"I think it went very well. Students have great suggestions and we're going to take them all under consideration and see what we can do," said Timmons after the forum. She said a solution to this will be discussed in meetings starting next week.

The forum was held at the request of the University of Regina Students' Union.
It was well attended by students who voiced complaints such as being far down the permit waiting list, having to park in someone else's spot because there are no spots available where they purchased a permit and having to run out during classes to fill the parking meter.

"Students double park in the parking lots and they take up two spots and it bugs me because I paid my parking," said student Fahreen Surtie. "Taking up two spots is completely unfair for me because then I have to go park at a meter."

It was reported earlier this year that the university sold 25-per-cent more parking permits than there are spaces. Timmons said that is not some sort of money grab.

"We look very much at the traffic flows in and out. Some lots we don't sell any extra passes on, so we monitor that very carefully to try and maximize our parking opportunities," said Timmons, who also said that if passes were not oversold, some students would be upset over seeing empty parking spaces. She also said that she thought the U-Pass for bus transportation would solve several of the parking issues.

"I'm really encouraged that students are interested in the U-Pass and I'm going to work very closely with the students' union if they're willing to look at pursuing that route," she said.

The U-Pass was previously discussed with a referendum to students in March 2009, but the idea was rejected by the majority of students, with 1,887 voting no and only 779 voting yes.

Surtie said she felt the forum was successful.

"It was pretty informative and I appreciate the president coming out to listen to our concerns and take it into account in their meetings next week. It got the students' voices heard.

"I'm all for the parkade idea. I don't care how much it costs, as long as I have parking on campus and I can get to school on time."

Another student, Danielle Tataryn, said she is upset about the lack of parking on campus.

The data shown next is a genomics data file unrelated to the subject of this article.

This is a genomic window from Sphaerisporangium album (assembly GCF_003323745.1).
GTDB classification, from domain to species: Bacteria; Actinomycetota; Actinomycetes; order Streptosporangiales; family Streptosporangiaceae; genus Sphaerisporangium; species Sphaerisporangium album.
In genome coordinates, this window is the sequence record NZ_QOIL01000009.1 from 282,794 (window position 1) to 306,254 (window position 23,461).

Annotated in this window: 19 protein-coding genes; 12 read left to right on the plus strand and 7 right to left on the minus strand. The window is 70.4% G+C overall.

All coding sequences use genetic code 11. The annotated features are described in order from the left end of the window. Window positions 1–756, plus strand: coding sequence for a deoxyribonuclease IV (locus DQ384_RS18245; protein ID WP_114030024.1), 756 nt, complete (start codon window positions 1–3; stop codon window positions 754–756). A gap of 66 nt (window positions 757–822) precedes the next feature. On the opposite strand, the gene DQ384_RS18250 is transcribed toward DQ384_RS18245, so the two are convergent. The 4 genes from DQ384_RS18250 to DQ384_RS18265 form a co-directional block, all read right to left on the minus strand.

"It is frustrating for people who spend all that money into a parking pass and have nowhere to park when you get there or you're driving around the lot and can't find a parking spot," said Tataryn.

She said that she had stood in line for a permit during the first week of classes and just before she got to the front, the passes were sold out. Fortunately, she said she was high enough up on the wait list that she was able to get a permit.

"I do like parking passes and after not having one for the first few weeks, I know that having a parking pass is a lot better than having to walk and park on a side street," she said. "I tried to do metered parking but for people that are at the school for long periods of time, meter parking gets very expensive."

She said that earlier last week, she drove to a parking lot she usually finds parking in only to discover it was closed for guest parking for a seminar.

"That shut me down a lot and really doesn't help. Parking's already a problem," she said. "I think another parking lot could always be an option." 

Friday, September 23, 2011

Leader-Post: Help for U of R business students

by Lisa Goudy

The announcement of new scholarships has opened the doors for some University of Regina business students to invest in their future.

The Sylvia Aumuller Awards Fund, a newly created scholarship program, was revealed recently at theUof R. Threeundergraduate PaulJ. HillSchoolof Businessstudents will be selected annually to receive $5,000 each.

"This is an extremely generous award," said Morina Rennie, the acting dean of the Faculty of Business Administration. "It is a significant scholarship for our students and it is going to be a huge help to the students that win these awards to be able to pursue their studies in the Faculty of Business Administration."